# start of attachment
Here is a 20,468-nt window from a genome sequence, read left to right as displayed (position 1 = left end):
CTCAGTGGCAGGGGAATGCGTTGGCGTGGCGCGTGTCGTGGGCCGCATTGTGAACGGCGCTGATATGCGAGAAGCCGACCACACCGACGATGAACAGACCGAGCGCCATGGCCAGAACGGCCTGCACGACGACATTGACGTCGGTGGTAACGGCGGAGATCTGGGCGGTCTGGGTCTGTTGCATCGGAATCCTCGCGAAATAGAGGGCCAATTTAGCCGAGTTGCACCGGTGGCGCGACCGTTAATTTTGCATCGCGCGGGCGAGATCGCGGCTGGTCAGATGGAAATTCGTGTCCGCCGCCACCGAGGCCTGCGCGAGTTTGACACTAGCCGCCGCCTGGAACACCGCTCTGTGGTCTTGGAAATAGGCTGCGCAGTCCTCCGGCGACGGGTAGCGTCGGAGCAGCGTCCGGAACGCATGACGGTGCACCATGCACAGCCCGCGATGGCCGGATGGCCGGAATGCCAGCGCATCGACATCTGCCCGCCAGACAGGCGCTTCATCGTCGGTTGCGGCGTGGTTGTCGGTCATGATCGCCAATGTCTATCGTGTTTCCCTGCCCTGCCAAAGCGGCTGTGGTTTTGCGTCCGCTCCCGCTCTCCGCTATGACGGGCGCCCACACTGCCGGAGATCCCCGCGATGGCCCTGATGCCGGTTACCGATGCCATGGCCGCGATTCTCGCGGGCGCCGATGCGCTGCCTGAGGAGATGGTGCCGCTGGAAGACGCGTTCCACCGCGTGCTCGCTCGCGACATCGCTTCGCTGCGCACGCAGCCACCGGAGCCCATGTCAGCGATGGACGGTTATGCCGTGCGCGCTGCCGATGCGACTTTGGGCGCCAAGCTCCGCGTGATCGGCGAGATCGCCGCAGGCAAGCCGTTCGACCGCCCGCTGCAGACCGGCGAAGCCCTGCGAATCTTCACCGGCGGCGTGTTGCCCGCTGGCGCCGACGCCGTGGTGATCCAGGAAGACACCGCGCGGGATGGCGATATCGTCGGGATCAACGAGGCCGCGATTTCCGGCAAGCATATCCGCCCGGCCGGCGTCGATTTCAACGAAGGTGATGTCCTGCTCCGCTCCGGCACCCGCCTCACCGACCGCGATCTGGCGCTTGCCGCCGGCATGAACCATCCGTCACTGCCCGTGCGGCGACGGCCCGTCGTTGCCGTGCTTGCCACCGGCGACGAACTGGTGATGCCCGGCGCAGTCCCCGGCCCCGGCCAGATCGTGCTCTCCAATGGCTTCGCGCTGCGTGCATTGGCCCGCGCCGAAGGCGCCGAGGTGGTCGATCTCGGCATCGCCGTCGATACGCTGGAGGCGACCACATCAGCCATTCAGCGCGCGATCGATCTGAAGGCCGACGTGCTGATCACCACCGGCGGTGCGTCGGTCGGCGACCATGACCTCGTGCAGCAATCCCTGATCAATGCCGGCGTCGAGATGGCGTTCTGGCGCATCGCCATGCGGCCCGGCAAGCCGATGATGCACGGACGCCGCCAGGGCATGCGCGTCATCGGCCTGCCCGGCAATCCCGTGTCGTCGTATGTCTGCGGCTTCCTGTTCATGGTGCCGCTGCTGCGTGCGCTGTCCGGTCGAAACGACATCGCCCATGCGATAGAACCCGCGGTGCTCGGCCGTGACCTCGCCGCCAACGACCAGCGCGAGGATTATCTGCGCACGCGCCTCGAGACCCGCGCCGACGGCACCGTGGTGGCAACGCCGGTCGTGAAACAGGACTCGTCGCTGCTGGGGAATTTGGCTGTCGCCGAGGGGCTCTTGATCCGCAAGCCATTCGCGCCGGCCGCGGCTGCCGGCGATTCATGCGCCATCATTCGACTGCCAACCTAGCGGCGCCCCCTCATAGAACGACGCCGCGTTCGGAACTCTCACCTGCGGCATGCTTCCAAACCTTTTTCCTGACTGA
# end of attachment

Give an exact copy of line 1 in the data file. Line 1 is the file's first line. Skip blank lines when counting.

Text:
Here is a 20,468-nt window from a genome sequence, read left to right as displayed (position 1 = left end):